By these arguments and others of the same nature they brought 66 matters to such a pass, that even the generals and party leaders despaired of cooling the army’s indignation. However, the Viennese realized their danger. Arrayed in veils and fillets, they met the approaching column and, seizing their hands and knees and the soles of their feet in supplication, succeeded in appeasing the troops. Valens made each of the soldiers a present of three hundred sesterces. They were thus persuaded to respect the antiquity and high standing of the colony, and to listen with patience to their general’s speech, in which he commended to them the lives and property of the Viennese. However, the town was disarmed, and private individuals had to assist the army with various kinds of provisions. There was, however, a persistent rumour that Valens himself had been bought with a heavy bribe. He had long been in mean circumstances and ill concealed his sudden accession of wealth. Prolonged poverty had whetted his inordinate desires, and the needy youth grew into an extravagant old man.
He next led the army by slow stages through the country of the Allobroges and Vocontii, bribes to the general determining the length of each day’s march and the choice of a camp. For Valens struck disgraceful bargains with the landowners and municipal authorities, often applying violent threats, as, for instance, at Lucus, a township of the Vocontii, which he threatened to burn, until he was appeased with money. Where it was impossible to get money, he was mollified by appeals to his lust. And so it went on until the Alps were reached.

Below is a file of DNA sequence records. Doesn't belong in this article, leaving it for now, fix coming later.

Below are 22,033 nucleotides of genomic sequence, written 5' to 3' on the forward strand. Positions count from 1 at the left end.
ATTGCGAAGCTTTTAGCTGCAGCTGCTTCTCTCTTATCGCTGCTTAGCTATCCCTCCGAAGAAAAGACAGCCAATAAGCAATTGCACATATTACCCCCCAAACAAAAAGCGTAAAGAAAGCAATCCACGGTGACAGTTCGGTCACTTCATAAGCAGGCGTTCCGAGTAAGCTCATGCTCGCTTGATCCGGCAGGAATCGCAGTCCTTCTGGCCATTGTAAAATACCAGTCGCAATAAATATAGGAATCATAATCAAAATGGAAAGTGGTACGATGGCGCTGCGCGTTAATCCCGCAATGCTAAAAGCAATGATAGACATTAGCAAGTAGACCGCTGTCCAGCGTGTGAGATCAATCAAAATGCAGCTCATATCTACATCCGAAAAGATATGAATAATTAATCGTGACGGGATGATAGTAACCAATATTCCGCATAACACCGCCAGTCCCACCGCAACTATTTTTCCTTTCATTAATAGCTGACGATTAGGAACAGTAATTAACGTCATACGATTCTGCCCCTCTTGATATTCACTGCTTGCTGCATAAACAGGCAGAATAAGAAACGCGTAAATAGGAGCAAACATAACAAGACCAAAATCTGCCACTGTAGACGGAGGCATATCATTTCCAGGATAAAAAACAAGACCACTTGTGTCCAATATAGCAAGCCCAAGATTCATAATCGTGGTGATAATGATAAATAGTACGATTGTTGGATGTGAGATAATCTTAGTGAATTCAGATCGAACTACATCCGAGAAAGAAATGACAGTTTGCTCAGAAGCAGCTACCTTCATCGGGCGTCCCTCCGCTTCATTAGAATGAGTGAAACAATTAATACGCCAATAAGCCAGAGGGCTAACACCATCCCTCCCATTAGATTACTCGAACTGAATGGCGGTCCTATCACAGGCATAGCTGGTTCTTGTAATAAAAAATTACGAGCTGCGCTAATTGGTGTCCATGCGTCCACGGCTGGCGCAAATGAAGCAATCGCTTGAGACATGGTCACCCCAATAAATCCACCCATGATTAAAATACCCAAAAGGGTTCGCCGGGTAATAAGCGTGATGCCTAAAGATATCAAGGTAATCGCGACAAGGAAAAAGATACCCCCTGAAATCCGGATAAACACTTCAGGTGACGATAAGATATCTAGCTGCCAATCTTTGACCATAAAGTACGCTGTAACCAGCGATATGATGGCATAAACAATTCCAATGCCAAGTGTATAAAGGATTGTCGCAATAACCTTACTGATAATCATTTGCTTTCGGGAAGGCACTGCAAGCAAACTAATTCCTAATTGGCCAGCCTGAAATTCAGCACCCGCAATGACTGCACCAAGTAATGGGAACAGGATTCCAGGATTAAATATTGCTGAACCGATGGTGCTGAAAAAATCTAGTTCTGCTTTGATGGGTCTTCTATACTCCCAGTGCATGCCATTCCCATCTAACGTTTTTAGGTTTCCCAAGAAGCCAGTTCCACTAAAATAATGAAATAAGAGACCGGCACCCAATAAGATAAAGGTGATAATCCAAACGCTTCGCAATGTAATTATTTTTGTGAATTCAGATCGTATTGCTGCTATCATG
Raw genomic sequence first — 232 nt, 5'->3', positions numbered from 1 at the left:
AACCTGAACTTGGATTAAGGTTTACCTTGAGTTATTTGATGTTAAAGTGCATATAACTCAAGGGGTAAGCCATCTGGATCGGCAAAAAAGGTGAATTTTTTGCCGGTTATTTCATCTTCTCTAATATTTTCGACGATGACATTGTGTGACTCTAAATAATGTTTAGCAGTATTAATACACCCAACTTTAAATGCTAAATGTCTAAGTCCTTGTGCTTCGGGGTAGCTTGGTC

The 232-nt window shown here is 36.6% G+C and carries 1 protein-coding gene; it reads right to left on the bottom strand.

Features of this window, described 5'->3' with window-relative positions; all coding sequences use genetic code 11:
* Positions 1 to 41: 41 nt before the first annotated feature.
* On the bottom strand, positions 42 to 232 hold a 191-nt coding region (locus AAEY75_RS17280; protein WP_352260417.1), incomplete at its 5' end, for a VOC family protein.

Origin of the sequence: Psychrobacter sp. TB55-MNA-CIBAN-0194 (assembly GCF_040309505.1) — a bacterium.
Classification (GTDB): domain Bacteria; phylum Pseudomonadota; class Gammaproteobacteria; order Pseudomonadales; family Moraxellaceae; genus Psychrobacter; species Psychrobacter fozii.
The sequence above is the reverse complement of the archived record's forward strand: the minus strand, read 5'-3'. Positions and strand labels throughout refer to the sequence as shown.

They would wear veils
and fillets, as suppliants. Cp.
chap. 66 and iii. 31.
 Living round Toul between the Marne and the Moselle.
 Chap. 59.
 Cp. chap. 51.
 Cp. chap. 59.
 This was probably one
of the cohortes civium
Romanorum, volunteer corps raised in Italy on lighter terms
of service than prevailed in the legions.
 With Vindex.
 The chief town of the
Allobroges, and the capital of
 So was Vienne; but the
status had been conferred on the
Gauls of this town as lately as Caligula’s reign, whereas
Lugdunum had been colonized in B.C. 43 by Roman citizens
expelled from Vienne.
 Cf. iii. 31.
 Nearly fifty shillings.
 Part of Dauphine and
Provence, with a capital town at
THE MARCH OF CAECINA’S COLUMN